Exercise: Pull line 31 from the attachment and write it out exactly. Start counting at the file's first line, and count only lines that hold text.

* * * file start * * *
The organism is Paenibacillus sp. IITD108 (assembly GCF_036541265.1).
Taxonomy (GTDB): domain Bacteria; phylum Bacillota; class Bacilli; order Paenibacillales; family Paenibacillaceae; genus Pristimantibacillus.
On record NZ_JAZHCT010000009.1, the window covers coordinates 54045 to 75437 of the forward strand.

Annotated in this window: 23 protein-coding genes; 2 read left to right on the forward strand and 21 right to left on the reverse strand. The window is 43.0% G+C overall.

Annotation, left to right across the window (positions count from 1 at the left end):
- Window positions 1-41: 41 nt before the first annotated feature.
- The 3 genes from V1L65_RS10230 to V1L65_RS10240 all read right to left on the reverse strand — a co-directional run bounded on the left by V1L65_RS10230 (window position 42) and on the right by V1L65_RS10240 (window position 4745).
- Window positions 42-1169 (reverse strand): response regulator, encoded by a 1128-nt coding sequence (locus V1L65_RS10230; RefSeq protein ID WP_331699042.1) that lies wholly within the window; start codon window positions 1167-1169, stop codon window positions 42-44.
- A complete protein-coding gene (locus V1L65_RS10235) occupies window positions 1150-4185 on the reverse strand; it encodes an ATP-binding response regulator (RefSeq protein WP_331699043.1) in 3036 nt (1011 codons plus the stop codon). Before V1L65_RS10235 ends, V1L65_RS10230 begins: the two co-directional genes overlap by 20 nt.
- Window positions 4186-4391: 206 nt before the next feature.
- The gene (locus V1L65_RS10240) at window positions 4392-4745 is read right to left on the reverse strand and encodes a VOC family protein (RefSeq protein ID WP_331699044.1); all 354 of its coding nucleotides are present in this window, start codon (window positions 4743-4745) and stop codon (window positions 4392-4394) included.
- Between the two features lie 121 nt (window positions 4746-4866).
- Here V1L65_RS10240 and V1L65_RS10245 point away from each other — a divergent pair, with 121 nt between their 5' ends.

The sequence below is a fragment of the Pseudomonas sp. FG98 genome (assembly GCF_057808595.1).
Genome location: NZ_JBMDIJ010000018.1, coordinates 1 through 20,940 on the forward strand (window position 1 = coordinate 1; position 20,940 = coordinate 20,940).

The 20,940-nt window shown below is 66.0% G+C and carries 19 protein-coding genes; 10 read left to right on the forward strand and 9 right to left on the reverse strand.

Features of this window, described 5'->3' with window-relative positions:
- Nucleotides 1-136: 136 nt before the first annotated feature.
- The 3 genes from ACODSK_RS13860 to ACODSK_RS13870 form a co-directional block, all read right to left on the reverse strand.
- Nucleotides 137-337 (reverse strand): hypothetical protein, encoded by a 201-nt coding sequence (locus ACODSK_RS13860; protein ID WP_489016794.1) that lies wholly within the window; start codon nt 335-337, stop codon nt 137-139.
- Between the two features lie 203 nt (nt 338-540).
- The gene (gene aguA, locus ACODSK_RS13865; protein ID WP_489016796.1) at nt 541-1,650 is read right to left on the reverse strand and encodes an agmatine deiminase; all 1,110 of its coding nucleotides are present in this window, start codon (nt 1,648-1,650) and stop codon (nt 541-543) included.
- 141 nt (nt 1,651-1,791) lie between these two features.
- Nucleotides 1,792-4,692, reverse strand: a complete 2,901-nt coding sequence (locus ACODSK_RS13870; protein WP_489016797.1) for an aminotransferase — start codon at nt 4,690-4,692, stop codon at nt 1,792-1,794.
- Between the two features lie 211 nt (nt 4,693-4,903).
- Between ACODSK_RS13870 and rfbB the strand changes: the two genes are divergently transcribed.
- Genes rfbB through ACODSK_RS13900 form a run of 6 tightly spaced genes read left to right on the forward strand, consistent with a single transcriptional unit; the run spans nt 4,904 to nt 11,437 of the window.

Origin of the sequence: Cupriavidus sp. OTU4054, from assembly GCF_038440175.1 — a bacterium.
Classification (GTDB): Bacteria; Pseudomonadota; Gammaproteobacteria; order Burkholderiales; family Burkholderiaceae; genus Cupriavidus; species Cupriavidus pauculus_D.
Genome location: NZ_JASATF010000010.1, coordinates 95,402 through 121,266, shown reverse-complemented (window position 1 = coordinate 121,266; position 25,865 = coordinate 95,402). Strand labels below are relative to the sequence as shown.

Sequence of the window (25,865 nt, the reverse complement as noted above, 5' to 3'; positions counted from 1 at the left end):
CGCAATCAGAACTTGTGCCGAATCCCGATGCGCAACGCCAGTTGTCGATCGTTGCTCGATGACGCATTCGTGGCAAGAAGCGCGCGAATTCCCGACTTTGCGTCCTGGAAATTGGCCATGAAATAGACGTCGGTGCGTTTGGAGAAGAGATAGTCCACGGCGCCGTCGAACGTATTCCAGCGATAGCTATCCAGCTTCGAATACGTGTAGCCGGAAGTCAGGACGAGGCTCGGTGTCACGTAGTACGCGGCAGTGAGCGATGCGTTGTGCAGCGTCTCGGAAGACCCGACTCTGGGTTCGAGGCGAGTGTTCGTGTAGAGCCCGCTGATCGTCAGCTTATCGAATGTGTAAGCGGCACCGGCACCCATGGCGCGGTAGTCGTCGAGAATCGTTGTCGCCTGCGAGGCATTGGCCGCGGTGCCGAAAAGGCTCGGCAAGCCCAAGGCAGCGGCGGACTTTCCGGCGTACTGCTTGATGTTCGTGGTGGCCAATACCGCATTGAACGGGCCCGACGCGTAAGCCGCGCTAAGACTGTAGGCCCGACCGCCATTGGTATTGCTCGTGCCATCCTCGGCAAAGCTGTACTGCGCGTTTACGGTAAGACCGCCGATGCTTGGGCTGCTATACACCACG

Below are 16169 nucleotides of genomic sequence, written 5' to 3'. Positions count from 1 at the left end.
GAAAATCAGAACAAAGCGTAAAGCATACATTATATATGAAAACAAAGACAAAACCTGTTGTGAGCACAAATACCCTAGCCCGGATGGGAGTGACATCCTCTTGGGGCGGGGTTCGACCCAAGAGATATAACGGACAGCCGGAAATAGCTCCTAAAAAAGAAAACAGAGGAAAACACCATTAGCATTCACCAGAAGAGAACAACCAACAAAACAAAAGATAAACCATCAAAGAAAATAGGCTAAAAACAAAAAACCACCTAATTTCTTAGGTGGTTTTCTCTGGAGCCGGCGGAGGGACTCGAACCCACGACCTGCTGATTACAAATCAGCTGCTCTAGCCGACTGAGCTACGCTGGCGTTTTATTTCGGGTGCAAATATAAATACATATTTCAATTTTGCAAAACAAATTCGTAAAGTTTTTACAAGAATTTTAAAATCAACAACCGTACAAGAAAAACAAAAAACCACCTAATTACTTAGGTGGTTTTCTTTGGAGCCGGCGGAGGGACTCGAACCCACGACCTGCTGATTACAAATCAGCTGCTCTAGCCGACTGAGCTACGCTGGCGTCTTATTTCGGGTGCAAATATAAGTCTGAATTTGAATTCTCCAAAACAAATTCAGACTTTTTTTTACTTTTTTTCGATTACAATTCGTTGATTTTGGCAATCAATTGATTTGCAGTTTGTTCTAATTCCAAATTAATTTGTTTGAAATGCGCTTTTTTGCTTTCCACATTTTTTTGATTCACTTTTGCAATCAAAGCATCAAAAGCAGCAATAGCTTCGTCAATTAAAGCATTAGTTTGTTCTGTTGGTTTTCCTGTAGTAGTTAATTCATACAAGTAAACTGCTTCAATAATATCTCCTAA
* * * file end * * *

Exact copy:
Sequence of the window (25,865 nt, the reverse complement as noted above, 5' to 3'; positions counted from 1 at the left end):